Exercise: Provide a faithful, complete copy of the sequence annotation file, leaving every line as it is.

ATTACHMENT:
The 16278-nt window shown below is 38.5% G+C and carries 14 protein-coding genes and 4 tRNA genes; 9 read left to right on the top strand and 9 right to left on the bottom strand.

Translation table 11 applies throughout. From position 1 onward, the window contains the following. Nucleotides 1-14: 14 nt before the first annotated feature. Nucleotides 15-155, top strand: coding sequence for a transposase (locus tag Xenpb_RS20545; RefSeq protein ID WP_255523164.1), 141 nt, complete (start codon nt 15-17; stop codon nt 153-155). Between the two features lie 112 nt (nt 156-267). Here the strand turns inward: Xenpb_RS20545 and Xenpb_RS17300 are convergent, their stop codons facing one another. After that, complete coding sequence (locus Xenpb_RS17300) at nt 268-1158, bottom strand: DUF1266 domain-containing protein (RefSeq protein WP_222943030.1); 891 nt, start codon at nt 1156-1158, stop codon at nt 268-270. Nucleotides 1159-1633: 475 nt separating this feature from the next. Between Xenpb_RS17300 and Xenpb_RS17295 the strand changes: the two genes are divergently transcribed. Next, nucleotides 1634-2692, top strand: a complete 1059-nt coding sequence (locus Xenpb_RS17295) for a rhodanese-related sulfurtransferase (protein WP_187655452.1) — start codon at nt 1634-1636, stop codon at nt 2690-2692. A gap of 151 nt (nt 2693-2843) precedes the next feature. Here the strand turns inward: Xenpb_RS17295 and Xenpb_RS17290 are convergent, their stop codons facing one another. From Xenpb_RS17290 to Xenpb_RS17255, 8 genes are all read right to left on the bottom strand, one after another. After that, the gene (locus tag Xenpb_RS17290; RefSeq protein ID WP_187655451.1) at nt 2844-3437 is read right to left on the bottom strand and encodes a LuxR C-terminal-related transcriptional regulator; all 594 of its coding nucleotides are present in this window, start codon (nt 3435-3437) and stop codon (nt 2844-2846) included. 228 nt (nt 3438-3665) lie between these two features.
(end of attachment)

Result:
The 16278-nt window shown below is 38.5% G+C and carries 14 protein-coding genes and 4 tRNA genes; 9 read left to right on the top strand and 9 right to left on the bottom strand.

Translation table 11 applies throughout. From position 1 onward, the window contains the following. Nucleotides 1-14: 14 nt before the first annotated feature. Nucleotides 15-155, top strand: coding sequence for a transposase (locus tag Xenpb_RS20545; RefSeq protein ID WP_255523164.1), 141 nt, complete (start codon nt 15-17; stop codon nt 153-155). Between the two features lie 112 nt (nt 156-267). Here the strand turns inward: Xenpb_RS20545 and Xenpb_RS17300 are convergent, their stop codons facing one another. After that, complete coding sequence (locus Xenpb_RS17300) at nt 268-1158, bottom strand: DUF1266 domain-containing protein (RefSeq protein WP_222943030.1); 891 nt, start codon at nt 1156-1158, stop codon at nt 268-270. Nucleotides 1159-1633: 475 nt separating this feature from the next. Between Xenpb_RS17300 and Xenpb_RS17295 the strand changes: the two genes are divergently transcribed. Next, nucleotides 1634-2692, top strand: a complete 1059-nt coding sequence (locus Xenpb_RS17295) for a rhodanese-related sulfurtransferase (protein WP_187655452.1) — start codon at nt 1634-1636, stop codon at nt 2690-2692. A gap of 151 nt (nt 2693-2843) precedes the next feature. Here the strand turns inward: Xenpb_RS17295 and Xenpb_RS17290 are convergent, their stop codons facing one another. From Xenpb_RS17290 to Xenpb_RS17255, 8 genes are all read right to left on the bottom strand, one after another. After that, the gene (locus tag Xenpb_RS17290; RefSeq protein ID WP_187655451.1) at nt 2844-3437 is read right to left on the bottom strand and encodes a LuxR C-terminal-related transcriptional regulator; all 594 of its coding nucleotides are present in this window, start codon (nt 3435-3437) and stop codon (nt 2844-2846) included. 228 nt (nt 3438-3665) lie between these two features.